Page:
Polish Cuisine and Recipes
Polish Recipes, Food and Cooking
by Country - May 2005
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Poland is situated in Europe and shares
borders with Russia, Lithuania, Belarus, Ukraine, the Slovak Republic,
the Czech Republic and Germany. It has a 491 km coastline along the
Baltic Sea and is made up of mostly flat plain, about 28% of
forest, with some mountainous regions. It has a temperate climate with
cold winters and mild summers. It boasts a number of rivers and many
Times, History and Influences on Polish cooking
Although the area which now forms Poland has been
occupied for thousands of years, Polish history only dates from the ninth
century when the Polians (dwellers in the field) became the dominant Slavic
tribe in the region .
The two main ingredients used in everyday cooking were meat in particular game
such as wild boar or venison, beef and staple cereals such as rye, wheat and
barley especially in the form of bread. The heavily forested area yielded a good
supply of mushrooms, forest fruits, nuts and honey as did freshwater fish such as pike, perch, sturgeon and carp
and dairy produce. On the whole the cuisine was quite heavy reflecting the need
for warming foods in the cold winters.
With no natural geographical defences, over the years Poland has been the
subject of invasions and land struggles including wars with
Russia, Austria, Sweden and Germany and for a brief time a Polish state was even
supported by Napoleon. The cuisine has been influenced not only by these
countries' culinary traditions, but also from other national groups such as Jews,
Ukrainians, Belarussians and Lithuanians who settled there.
One particularly important influence started
around 1518 when Queen Bona Sforza brought in many chefs from Italy and France.
period, native polish vegetables were supplemented with newly introduced produce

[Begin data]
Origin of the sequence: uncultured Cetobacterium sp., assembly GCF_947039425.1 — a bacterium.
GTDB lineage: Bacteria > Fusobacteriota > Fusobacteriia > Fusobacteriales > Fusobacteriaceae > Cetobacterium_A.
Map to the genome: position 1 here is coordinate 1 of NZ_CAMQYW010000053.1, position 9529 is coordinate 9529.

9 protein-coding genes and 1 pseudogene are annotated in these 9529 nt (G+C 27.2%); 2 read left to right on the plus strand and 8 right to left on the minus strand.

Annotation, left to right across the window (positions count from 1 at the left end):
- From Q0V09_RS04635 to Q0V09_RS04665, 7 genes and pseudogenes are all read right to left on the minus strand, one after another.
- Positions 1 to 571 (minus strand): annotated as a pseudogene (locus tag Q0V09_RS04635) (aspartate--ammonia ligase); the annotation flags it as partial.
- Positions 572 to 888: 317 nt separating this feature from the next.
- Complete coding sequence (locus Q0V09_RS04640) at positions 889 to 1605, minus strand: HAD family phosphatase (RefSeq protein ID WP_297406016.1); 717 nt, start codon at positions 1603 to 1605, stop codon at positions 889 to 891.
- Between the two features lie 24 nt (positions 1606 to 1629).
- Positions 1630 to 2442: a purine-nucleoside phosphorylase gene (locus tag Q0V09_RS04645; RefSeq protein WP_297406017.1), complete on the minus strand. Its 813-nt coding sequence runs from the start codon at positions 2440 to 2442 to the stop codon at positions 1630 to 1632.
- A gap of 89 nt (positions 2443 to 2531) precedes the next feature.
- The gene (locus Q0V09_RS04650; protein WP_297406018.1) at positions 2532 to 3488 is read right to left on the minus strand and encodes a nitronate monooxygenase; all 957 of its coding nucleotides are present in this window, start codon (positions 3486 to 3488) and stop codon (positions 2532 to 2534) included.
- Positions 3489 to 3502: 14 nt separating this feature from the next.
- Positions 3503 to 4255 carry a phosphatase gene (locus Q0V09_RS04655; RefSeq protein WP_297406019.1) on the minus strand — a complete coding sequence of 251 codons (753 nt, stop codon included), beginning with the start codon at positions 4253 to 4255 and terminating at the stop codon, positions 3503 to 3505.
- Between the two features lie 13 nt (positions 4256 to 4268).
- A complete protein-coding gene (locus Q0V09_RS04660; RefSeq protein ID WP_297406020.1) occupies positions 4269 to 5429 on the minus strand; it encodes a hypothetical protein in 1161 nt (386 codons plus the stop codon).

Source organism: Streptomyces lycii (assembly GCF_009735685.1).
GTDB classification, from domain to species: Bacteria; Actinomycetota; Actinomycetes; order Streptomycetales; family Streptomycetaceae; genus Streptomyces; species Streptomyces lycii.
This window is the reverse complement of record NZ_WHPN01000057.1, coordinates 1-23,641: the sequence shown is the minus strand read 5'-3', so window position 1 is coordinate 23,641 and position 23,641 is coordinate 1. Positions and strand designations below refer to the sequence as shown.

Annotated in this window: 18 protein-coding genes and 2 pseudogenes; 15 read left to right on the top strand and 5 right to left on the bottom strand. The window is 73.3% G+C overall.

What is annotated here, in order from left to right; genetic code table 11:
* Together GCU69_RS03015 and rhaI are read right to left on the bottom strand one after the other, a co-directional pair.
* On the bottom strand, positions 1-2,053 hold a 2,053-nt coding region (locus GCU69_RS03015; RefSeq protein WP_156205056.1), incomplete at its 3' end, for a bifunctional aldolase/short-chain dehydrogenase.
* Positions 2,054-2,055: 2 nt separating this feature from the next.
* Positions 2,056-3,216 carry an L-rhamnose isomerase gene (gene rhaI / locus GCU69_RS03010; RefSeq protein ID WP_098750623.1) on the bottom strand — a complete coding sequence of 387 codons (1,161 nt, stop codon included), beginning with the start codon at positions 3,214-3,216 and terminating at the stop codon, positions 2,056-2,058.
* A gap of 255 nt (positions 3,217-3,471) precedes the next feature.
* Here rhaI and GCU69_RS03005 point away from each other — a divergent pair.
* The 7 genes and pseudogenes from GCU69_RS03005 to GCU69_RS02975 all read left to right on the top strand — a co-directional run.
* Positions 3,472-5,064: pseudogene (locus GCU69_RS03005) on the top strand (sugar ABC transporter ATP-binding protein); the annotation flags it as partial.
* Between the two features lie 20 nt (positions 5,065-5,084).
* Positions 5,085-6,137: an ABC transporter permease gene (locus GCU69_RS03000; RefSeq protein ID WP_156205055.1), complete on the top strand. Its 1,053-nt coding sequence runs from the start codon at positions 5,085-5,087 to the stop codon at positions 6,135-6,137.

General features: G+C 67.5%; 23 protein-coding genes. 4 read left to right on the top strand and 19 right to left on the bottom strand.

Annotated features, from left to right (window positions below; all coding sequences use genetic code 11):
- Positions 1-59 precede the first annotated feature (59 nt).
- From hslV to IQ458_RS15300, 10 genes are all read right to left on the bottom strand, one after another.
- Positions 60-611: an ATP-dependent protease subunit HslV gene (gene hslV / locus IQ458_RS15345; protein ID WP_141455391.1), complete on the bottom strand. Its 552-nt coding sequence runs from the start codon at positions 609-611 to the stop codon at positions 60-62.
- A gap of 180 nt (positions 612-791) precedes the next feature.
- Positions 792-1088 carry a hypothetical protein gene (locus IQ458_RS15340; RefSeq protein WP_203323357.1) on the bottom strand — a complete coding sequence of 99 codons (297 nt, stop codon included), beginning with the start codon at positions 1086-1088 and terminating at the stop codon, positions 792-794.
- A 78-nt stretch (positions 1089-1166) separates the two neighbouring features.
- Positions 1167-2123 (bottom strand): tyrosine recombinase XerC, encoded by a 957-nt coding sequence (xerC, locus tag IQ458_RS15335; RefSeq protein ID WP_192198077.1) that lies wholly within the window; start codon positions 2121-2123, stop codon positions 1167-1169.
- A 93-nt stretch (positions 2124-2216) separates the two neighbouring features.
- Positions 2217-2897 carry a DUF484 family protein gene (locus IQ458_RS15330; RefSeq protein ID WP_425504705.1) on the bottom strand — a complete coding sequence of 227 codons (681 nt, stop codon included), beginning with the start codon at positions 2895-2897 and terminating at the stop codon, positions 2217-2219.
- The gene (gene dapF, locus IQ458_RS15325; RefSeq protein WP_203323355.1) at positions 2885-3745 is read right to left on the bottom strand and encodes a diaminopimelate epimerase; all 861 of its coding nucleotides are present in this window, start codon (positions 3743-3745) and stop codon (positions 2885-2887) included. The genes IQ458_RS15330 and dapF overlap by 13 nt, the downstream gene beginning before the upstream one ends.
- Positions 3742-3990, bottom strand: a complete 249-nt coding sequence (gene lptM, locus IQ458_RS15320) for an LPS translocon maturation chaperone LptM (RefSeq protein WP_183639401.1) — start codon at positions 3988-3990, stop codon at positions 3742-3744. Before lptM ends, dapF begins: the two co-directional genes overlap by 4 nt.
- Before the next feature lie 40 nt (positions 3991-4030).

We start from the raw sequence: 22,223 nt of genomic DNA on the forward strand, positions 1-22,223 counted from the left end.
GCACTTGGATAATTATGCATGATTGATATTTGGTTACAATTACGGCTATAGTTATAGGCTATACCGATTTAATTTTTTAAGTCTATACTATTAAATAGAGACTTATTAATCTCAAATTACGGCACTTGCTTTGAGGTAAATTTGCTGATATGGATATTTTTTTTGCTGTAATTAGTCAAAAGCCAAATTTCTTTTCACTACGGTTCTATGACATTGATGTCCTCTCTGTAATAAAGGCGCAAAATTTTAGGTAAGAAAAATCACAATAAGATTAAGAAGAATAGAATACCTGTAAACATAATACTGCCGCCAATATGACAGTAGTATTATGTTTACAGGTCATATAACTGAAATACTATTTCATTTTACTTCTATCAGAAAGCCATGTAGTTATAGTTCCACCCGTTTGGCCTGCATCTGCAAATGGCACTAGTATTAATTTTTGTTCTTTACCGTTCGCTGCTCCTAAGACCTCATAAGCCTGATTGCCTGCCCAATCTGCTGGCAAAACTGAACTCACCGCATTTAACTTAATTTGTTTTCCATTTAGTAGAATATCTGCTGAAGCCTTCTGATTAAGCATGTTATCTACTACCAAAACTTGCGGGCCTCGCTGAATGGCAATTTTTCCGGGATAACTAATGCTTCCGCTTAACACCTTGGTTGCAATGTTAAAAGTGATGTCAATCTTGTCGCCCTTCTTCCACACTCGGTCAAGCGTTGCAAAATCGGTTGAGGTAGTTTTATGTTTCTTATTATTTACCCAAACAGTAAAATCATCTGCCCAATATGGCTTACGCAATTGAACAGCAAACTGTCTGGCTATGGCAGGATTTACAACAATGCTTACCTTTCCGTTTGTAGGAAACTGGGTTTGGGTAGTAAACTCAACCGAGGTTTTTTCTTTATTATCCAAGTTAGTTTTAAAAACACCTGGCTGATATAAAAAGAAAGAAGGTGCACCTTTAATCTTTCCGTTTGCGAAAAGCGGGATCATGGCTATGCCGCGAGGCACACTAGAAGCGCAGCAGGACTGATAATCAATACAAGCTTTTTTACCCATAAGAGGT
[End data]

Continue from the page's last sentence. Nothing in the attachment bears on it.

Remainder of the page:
such as lettuce, leek, celery and cabbage, the latter to become a main
ingredient in Polish cooking. Another major influence came from the close trading relations
with the Middle East. These trading links meant that
the price of spices such as juniper, pepper and nutmeg were relatively low and
the use of spices in everyday cuisine became popular one has to say not just as flavourings
but also to mask the smell of badly preserved meats.
The various partitions in the 1700's saw the
subsequent decline of Poland which prior to this time had been one of the
largest countries in Europe. Grain production during this period of
turmoil resulted in potatoes becoming more of a staple often replacing the
traditional cereal staples.
Day Polish Cuisine
Polish food continues to be very hearty with meat still being eaten often
although pork has become the favourite especially in the form of sausages.
Other typical ingredients used in Polish cuisine today are sauerkraut, beetroot,
cucumbers, gherkins, sour cream, eggs, mushrooms, dill, marjoram and
spices such as juniper and paprika. Staples still include potatoes, rye and
bread and various dumplings are often eaten. Dairy produce such as sour cream or
yoghurt frequently form an intrinsic part of dishes.
A typical Polish meal usually
starts with a soup although other appetisers are also eaten, continues
with a meat dish accompanied by vegetables and dumplings or potatoes followed by
a dessert usually in the form of ice cream, cake, doughnuts or fruit.